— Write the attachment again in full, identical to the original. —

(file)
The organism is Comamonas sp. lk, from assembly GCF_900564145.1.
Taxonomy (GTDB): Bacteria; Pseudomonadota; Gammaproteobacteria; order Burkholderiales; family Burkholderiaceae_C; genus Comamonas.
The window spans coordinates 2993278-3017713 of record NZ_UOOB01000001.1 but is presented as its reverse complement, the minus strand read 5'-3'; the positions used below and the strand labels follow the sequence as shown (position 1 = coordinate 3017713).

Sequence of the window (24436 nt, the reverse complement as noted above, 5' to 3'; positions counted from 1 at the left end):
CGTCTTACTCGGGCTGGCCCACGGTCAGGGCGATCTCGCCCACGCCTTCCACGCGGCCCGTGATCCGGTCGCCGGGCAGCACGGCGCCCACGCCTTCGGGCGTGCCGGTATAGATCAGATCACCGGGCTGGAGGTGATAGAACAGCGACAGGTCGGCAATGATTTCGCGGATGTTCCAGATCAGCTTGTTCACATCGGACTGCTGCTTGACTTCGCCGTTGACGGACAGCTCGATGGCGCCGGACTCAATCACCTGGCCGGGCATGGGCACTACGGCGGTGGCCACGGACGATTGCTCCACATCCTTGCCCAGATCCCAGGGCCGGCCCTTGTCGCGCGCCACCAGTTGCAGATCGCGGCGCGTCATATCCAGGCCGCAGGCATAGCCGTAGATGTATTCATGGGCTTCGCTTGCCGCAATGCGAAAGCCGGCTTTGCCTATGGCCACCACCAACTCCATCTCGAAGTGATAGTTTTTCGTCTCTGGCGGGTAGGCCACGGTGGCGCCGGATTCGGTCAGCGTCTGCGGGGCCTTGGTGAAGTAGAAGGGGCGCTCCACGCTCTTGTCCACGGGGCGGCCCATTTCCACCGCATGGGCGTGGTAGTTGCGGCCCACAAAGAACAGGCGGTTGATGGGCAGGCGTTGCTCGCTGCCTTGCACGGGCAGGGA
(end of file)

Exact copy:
The organism is Comamonas sp. lk, from assembly GCF_900564145.1.
Taxonomy (GTDB): Bacteria; Pseudomonadota; Gammaproteobacteria; order Burkholderiales; family Burkholderiaceae_C; genus Comamonas.
The window spans coordinates 2993278-3017713 of record NZ_UOOB01000001.1 but is presented as its reverse complement, the minus strand read 5'-3'; the positions used below and the strand labels follow the sequence as shown (position 1 = coordinate 3017713).

Sequence of the window (24436 nt, the reverse complement as noted above, 5' to 3'; positions counted from 1 at the left end):
CGTCTTACTCGGGCTGGCCCACGGTCAGGGCGATCTCGCCCACGCCTTCCACGCGGCCCGTGATCCGGTCGCCGGGCAGCACGGCGCCCACGCCTTCGGGCGTGCCGGTATAGATCAGATCACCGGGCTGGAGGTGATAGAACAGCGACAGGTCGGCAATGATTTCGCGGATGTTCCAGATCAGCTTGTTCACATCGGACTGCTGCTTGACTTCGCCGTTGACGGACAGCTCGATGGCGCCGGACTCAATCACCTGGCCGGGCATGGGCACTACGGCGGTGGCCACGGACGATTGCTCCACATCCTTGCCCAGATCCCAGGGCCGGCCCTTGTCGCGCGCCACCAGTTGCAGATCGCGGCGCGTCATATCCAGGCCGCAGGCATAGCCGTAGATGTATTCATGGGCTTCGCTTGCCGCAATGCGAAAGCCGGCTTTGCCTATGGCCACCACCAACTCCATCTCGAAGTGATAGTTTTTCGTCTCTGGCGGGTAGGCCACGGTGGCGCCGGATTCGGTCAGCGTCTGCGGGGCCTTGGTGAAGTAGAAGGGGCGCTCCACGCTCTTGTCCACGGGGCGGCCCATTTCCACCGCATGGGCGTGGTAGTTGCGGCCCACAAAGAACAGGCGGTTGATGGGCAGGCGTTGCTCGCTGCCTTGCACGGGCAGGGA